China’s two weeks of schmoozing and snoozing end not with a bang but a whimper
- At Li Keqiang’s press conference to end China’s annual legislative gathering, reporters’ hopes they would get to pose a question on one of the burning topics of the day were quickly dashed
It was what you’d expect from any professional reporter at one of China’s most high-profile press events.
Hundreds of reporters – many of them dressed in red – raising their hands and waving in the hope of catching Premier Li Keqiang’s attention.
Except this was China, where everything is carefully arranged and managed. Even though this was my first time attending the presser, I quickly realised that it was pointless to keep raising my hand as all of the questions and answers had been pre-chosen and scripted.
The group of foreign journalists sat next to me did not bother raising their hands once.
However, I noticed a Chinese state media reporter nearby with perfect posture who never failed to raise hers, even though she got ignored every time.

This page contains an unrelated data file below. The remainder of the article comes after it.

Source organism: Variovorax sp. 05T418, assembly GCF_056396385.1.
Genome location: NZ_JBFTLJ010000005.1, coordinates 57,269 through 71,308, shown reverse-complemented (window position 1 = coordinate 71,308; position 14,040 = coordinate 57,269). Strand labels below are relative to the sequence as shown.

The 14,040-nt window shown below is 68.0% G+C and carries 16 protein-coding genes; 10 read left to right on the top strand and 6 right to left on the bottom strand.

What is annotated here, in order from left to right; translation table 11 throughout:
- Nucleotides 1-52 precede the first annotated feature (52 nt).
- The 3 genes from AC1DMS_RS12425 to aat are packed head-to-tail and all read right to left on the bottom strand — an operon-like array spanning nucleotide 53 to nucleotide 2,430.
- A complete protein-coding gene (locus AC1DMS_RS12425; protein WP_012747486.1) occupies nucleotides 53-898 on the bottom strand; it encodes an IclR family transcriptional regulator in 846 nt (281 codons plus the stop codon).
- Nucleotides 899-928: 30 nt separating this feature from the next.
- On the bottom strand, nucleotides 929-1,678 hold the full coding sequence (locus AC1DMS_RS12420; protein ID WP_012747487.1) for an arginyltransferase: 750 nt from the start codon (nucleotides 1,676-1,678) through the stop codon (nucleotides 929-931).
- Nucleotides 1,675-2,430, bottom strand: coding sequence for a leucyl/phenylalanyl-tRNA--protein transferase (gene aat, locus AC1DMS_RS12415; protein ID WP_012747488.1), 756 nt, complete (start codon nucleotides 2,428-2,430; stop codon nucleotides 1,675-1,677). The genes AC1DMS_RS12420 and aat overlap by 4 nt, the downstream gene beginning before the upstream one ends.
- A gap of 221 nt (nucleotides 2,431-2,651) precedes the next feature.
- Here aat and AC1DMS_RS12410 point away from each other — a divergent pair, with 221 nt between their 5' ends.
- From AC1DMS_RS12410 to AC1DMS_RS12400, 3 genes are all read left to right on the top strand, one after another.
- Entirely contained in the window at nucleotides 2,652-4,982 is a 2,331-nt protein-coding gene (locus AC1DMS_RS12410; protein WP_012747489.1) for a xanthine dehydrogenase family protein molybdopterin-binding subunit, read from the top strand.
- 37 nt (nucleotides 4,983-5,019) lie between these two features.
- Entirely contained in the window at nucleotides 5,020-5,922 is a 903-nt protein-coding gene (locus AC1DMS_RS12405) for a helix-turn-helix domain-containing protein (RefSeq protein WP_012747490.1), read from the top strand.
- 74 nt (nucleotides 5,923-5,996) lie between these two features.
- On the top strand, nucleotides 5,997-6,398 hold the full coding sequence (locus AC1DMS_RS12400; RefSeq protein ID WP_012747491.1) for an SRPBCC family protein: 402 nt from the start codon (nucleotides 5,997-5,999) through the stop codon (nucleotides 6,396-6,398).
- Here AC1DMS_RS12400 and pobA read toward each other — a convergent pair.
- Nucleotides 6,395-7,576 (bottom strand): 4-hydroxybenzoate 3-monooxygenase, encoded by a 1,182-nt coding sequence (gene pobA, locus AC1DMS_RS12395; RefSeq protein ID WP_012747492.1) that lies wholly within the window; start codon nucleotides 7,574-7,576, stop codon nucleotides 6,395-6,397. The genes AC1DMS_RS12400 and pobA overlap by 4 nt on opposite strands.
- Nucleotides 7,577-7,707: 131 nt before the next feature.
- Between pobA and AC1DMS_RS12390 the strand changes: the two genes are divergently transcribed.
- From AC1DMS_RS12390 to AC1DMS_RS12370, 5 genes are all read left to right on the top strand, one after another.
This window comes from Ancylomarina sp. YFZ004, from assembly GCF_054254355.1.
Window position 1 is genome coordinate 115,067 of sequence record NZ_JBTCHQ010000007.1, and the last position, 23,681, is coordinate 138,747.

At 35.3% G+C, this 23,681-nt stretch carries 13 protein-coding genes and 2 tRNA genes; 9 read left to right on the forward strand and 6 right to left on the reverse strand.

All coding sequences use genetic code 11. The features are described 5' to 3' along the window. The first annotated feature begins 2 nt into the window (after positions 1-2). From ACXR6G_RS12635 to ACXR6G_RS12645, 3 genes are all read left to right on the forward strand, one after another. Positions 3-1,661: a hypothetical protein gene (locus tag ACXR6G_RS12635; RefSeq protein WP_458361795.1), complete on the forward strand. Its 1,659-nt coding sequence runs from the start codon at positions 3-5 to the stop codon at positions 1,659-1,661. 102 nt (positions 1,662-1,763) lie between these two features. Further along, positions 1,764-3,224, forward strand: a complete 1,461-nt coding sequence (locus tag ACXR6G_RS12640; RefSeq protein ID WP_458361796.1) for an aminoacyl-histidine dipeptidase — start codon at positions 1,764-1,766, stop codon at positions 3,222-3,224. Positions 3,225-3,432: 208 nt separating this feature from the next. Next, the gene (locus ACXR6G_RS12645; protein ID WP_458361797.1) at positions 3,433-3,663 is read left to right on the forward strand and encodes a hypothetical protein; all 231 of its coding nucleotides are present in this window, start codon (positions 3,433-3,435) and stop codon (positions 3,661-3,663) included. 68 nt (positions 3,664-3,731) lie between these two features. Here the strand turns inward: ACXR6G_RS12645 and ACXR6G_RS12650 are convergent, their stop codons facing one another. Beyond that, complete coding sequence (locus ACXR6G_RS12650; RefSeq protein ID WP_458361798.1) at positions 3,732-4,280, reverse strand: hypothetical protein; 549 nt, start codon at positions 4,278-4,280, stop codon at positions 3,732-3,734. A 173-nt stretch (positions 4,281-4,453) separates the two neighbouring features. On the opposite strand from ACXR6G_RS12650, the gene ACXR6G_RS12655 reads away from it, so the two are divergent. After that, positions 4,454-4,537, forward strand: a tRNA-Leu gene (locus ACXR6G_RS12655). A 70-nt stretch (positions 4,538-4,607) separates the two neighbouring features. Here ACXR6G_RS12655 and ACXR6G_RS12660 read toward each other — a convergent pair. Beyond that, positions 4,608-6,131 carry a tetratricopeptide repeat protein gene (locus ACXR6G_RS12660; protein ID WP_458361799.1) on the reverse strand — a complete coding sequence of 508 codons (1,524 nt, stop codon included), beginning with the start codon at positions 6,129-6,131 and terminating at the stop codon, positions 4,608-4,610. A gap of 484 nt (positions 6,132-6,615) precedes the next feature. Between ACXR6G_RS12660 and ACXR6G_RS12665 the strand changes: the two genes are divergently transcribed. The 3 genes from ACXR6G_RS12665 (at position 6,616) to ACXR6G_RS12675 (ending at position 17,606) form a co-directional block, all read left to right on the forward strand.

I asked her why, since the questions were staged. “I’m not sure what you’re talking about,” she replied before scurrying off.
Once a year, at the end of the parliamentary sessions, Xi Jinping’s second-in-command takes to the stage to answer questions from the world’s media.
It should be no surprise that the hundreds of journalists gathered in Beijing wanted to ask a question.
But Li deliberately left certain hot-button issues off the agenda, instead giving predictable answers to well-worn topics like the economy and US-China ties.
Taboo subjects included the mass detention of Uygurs in Xinjiang, repression in Tibet, geopolitical tensions in the South China Sea, last year’s domestic vaccine scandal and a recent food safety scandal at a top Chengdu school.
For example, a medical discussion panel earlier in the legislative session was closed to overseas media, which meant there was little chance that the vaccine scandal would be raised.
After a while, I noticed that many of the reporters were clearly zoning out, and in some cases struggling to stay awake.
One man sat next to me was watching music videos on his phone, while another doodled absent-mindedly.
It was a complete contrast to the mood before the conference, when journalists excitedly queued for selfies with Li’s empty seat.
Afterwards, I felt a huge sense of relief that I’d finally escaped.
I highly doubt that things will change next year, when the two weeks of schmoozing and snoozing will come around again.